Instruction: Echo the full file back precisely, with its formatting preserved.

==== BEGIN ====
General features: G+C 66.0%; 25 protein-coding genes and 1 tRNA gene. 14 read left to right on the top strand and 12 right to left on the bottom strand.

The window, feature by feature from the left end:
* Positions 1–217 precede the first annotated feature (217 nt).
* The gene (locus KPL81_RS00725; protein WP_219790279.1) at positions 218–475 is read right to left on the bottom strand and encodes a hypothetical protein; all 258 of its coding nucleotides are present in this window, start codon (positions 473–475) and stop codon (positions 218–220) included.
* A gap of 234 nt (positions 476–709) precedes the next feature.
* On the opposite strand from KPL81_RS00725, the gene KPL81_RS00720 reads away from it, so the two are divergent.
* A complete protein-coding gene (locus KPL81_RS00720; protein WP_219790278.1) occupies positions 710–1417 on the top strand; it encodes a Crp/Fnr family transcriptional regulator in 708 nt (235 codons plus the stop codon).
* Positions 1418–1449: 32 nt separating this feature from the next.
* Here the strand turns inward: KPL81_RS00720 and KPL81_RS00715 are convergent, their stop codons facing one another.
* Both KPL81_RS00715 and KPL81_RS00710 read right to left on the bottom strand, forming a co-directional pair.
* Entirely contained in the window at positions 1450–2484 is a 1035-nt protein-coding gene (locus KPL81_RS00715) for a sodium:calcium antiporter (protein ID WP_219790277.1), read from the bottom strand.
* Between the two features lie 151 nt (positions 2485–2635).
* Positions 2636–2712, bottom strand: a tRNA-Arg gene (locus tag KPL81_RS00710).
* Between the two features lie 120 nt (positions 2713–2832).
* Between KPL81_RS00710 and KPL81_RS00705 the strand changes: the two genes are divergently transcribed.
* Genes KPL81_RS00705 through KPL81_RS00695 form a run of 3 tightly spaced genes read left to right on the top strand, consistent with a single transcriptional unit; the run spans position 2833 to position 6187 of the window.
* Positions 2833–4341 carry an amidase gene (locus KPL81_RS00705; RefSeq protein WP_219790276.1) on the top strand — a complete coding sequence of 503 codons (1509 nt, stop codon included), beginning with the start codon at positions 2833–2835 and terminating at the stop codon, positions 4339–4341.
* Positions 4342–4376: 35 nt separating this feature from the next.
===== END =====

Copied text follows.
General features: G+C 66.0%; 25 protein-coding genes and 1 tRNA gene. 14 read left to right on the top strand and 12 right to left on the bottom strand.

The window, feature by feature from the left end:
* Positions 1–217 precede the first annotated feature (217 nt).
* The gene (locus KPL81_RS00725; protein WP_219790279.1) at positions 218–475 is read right to left on the bottom strand and encodes a hypothetical protein; all 258 of its coding nucleotides are present in this window, start codon (positions 473–475) and stop codon (positions 218–220) included.
* A gap of 234 nt (positions 476–709) precedes the next feature.
* On the opposite strand from KPL81_RS00725, the gene KPL81_RS00720 reads away from it, so the two are divergent.
* A complete protein-coding gene (locus KPL81_RS00720; protein WP_219790278.1) occupies positions 710–1417 on the top strand; it encodes a Crp/Fnr family transcriptional regulator in 708 nt (235 codons plus the stop codon).
* Positions 1418–1449: 32 nt separating this feature from the next.
* Here the strand turns inward: KPL81_RS00720 and KPL81_RS00715 are convergent, their stop codons facing one another.
* Both KPL81_RS00715 and KPL81_RS00710 read right to left on the bottom strand, forming a co-directional pair.
* Entirely contained in the window at positions 1450–2484 is a 1035-nt protein-coding gene (locus KPL81_RS00715) for a sodium:calcium antiporter (protein ID WP_219790277.1), read from the bottom strand.
* Between the two features lie 151 nt (positions 2485–2635).
* Positions 2636–2712, bottom strand: a tRNA-Arg gene (locus tag KPL81_RS00710).
* Between the two features lie 120 nt (positions 2713–2832).
* Between KPL81_RS00710 and KPL81_RS00705 the strand changes: the two genes are divergently transcribed.
* Genes KPL81_RS00705 through KPL81_RS00695 form a run of 3 tightly spaced genes read left to right on the top strand, consistent with a single transcriptional unit; the run spans position 2833 to position 6187 of the window.
* Positions 2833–4341 carry an amidase gene (locus KPL81_RS00705; RefSeq protein WP_219790276.1) on the top strand — a complete coding sequence of 503 codons (1509 nt, stop codon included), beginning with the start codon at positions 2833–2835 and terminating at the stop codon, positions 4339–4341.
* Positions 4342–4376: 35 nt separating this feature from the next.